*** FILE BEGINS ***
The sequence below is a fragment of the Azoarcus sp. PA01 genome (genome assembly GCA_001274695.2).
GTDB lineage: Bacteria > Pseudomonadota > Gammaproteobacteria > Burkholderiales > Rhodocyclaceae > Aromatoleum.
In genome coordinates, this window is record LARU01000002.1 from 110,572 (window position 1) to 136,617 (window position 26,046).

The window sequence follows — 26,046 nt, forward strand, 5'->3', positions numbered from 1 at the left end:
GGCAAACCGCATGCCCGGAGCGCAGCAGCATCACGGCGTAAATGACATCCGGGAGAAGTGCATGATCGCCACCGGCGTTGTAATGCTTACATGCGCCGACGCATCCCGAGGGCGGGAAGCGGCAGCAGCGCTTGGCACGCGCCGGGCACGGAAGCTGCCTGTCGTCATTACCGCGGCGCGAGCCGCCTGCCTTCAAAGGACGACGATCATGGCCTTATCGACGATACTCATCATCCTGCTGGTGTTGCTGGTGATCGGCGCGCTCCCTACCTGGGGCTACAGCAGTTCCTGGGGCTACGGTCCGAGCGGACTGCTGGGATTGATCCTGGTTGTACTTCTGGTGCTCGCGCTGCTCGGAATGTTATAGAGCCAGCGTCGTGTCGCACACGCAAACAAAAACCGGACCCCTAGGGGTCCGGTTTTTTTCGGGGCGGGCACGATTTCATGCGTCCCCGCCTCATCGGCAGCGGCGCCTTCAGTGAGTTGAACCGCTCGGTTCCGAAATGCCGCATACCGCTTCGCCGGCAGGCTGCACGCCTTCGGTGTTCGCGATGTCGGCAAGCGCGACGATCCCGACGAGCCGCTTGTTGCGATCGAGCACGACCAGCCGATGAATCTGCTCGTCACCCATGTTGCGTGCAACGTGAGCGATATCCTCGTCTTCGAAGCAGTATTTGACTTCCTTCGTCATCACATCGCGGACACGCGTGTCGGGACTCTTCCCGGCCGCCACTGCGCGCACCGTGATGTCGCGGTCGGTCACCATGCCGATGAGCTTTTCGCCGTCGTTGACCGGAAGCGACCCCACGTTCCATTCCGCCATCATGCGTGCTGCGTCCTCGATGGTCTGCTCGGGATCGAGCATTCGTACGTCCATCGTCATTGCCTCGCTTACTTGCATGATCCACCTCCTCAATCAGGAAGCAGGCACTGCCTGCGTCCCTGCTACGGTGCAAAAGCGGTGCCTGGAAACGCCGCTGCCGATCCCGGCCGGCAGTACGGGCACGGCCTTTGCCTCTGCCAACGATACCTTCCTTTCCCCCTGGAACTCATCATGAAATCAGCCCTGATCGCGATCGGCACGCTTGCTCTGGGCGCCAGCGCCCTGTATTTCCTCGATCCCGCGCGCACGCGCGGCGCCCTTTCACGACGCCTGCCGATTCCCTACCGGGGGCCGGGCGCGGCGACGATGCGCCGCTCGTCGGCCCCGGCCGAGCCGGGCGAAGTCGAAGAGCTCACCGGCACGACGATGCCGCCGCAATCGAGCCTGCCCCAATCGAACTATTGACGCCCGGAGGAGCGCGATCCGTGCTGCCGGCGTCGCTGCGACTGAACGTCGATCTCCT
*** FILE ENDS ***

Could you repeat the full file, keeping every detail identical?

The sequence below is a fragment of the Azoarcus sp. PA01 genome (genome assembly GCA_001274695.2).
GTDB lineage: Bacteria > Pseudomonadota > Gammaproteobacteria > Burkholderiales > Rhodocyclaceae > Aromatoleum.
In genome coordinates, this window is record LARU01000002.1 from 110,572 (window position 1) to 136,617 (window position 26,046).

The window sequence follows — 26,046 nt, forward strand, 5'->3', positions numbered from 1 at the left end:
GGCAAACCGCATGCCCGGAGCGCAGCAGCATCACGGCGTAAATGACATCCGGGAGAAGTGCATGATCGCCACCGGCGTTGTAATGCTTACATGCGCCGACGCATCCCGAGGGCGGGAAGCGGCAGCAGCGCTTGGCACGCGCCGGGCACGGAAGCTGCCTGTCGTCATTACCGCGGCGCGAGCCGCCTGCCTTCAAAGGACGACGATCATGGCCTTATCGACGATACTCATCATCCTGCTGGTGTTGCTGGTGATCGGCGCGCTCCCTACCTGGGGCTACAGCAGTTCCTGGGGCTACGGTCCGAGCGGACTGCTGGGATTGATCCTGGTTGTACTTCTGGTGCTCGCGCTGCTCGGAATGTTATAGAGCCAGCGTCGTGTCGCACACGCAAACAAAAACCGGACCCCTAGGGGTCCGGTTTTTTTCGGGGCGGGCACGATTTCATGCGTCCCCGCCTCATCGGCAGCGGCGCCTTCAGTGAGTTGAACCGCTCGGTTCCGAAATGCCGCATACCGCTTCGCCGGCAGGCTGCACGCCTTCGGTGTTCGCGATGTCGGCAAGCGCGACGATCCCGACGAGCCGCTTGTTGCGATCGAGCACGACCAGCCGATGAATCTGCTCGTCACCCATGTTGCGTGCAACGTGAGCGATATCCTCGTCTTCGAAGCAGTATTTGACTTCCTTCGTCATCACATCGCGGACACGCGTGTCGGGACTCTTCCCGGCCGCCACTGCGCGCACCGTGATGTCGCGGTCGGTCACCATGCCGATGAGCTTTTCGCCGTCGTTGACCGGAAGCGACCCCACGTTCCATTCCGCCATCATGCGTGCTGCGTCCTCGATGGTCTGCTCGGGATCGAGCATTCGTACGTCCATCGTCATTGCCTCGCTTACTTGCATGATCCACCTCCTCAATCAGGAAGCAGGCACTGCCTGCGTCCCTGCTACGGTGCAAAAGCGGTGCCTGGAAACGCCGCTGCCGATCCCGGCCGGCAGTACGGGCACGGCCTTTGCCTCTGCCAACGATACCTTCCTTTCCCCCTGGAACTCATCATGAAATCAGCCCTGATCGCGATCGGCACGCTTGCTCTGGGCGCCAGCGCCCTGTATTTCCTCGATCCCGCGCGCACGCGCGGCGCCCTTTCACGACGCCTGCCGATTCCCTACCGGGGGCCGGGCGCGGCGACGATGCGCCGCTCGTCGGCCCCGGCCGAGCCGGGCGAAGTCGAAGAGCTCACCGGCACGACGATGCCGCCGCAATCGAGCCTGCCCCAATCGAACTATTGACGCCCGGAGGAGCGCGATCCGTGCTGCCGGCGTCGCTGCGACTGAACGTCGATCTCCT